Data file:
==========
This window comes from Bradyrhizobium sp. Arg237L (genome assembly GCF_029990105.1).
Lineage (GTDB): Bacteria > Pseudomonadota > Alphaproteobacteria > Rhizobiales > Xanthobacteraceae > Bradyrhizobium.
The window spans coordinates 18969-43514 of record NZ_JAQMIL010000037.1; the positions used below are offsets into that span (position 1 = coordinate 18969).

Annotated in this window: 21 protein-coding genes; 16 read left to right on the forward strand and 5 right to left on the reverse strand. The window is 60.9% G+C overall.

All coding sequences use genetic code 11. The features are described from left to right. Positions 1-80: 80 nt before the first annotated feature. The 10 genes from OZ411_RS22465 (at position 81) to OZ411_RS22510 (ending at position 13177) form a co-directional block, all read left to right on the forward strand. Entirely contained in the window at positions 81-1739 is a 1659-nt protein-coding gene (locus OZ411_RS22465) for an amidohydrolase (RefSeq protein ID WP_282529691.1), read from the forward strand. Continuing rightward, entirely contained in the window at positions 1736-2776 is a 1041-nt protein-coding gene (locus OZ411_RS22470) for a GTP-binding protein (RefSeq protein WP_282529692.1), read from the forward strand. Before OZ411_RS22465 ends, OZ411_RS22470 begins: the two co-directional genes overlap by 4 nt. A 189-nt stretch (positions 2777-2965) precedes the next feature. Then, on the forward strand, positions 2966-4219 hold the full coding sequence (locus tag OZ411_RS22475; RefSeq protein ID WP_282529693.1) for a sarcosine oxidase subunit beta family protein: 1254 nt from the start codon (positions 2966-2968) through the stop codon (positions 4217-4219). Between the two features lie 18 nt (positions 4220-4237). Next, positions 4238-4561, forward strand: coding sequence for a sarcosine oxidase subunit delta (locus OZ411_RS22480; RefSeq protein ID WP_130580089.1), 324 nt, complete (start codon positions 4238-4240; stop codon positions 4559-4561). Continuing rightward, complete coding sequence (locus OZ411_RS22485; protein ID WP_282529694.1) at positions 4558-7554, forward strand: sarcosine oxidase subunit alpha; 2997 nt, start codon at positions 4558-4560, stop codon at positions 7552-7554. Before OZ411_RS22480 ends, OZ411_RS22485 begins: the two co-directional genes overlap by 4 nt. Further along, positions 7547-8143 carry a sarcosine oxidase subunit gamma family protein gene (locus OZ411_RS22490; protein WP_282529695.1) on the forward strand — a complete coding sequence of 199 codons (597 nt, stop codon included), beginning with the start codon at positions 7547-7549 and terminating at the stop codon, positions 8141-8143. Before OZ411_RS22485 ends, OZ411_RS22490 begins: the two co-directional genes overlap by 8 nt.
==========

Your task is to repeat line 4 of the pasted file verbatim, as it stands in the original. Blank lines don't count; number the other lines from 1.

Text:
Annotated in this window: 21 protein-coding genes; 16 read left to right on the forward strand and 5 right to left on the reverse strand. The window is 60.9% G+C overall.